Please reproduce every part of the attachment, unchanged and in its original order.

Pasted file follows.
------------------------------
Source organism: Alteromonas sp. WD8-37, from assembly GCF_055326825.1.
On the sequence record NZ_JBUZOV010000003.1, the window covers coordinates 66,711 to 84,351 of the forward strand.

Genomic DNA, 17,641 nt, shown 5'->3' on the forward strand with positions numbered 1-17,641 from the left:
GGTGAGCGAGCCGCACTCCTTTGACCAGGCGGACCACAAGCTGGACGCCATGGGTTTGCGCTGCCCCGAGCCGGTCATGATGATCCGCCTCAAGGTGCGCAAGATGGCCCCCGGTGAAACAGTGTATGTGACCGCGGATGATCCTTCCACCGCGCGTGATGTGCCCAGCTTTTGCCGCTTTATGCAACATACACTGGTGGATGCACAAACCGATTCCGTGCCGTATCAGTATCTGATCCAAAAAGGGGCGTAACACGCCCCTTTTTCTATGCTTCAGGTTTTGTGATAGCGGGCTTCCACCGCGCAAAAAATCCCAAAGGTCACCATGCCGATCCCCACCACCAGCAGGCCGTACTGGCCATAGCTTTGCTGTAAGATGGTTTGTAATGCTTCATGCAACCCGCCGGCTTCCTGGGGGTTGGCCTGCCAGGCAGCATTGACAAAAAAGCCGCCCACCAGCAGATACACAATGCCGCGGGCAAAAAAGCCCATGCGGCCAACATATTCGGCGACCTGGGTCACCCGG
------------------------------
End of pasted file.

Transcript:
Source organism: Alteromonas sp. WD8-37, from assembly GCF_055326825.1.
On the sequence record NZ_JBUZOV010000003.1, the window covers coordinates 66,711 to 84,351 of the forward strand.

Genomic DNA, 17,641 nt, shown 5'->3' on the forward strand with positions numbered 1-17,641 from the left:
GGTGAGCGAGCCGCACTCCTTTGACCAGGCGGACCACAAGCTGGACGCCATGGGTTTGCGCTGCCCCGAGCCGGTCATGATGATCCGCCTCAAGGTGCGCAAGATGGCCCCCGGTGAAACAGTGTATGTGACCGCGGATGATCCTTCCACCGCGCGTGATGTGCCCAGCTTTTGCCGCTTTATGCAACATACACTGGTGGATGCACAAACCGATTCCGTGCCGTATCAGTATCTGATCCAAAAAGGGGCGTAACACGCCCCTTTTTCTATGCTTCAGGTTTTGTGATAGCGGGCTTCCACCGCGCAAAAAATCCCAAAGGTCACCATGCCGATCCCCACCACCAGCAGGCCGTACTGGCCATAGCTTTGCTGTAAGATGGTTTGTAATGCTTCATGCAACCCGCCGGCTTCCTGGGGGTTGGCCTGCCAGGCAGCATTGACAAAAAAGCCGCCCACCAGCAGATACACAATGCCGCGGGCAAAAAAGCCCATGCGGCCAACATATTCGGCGACCTGGGTCACCCGG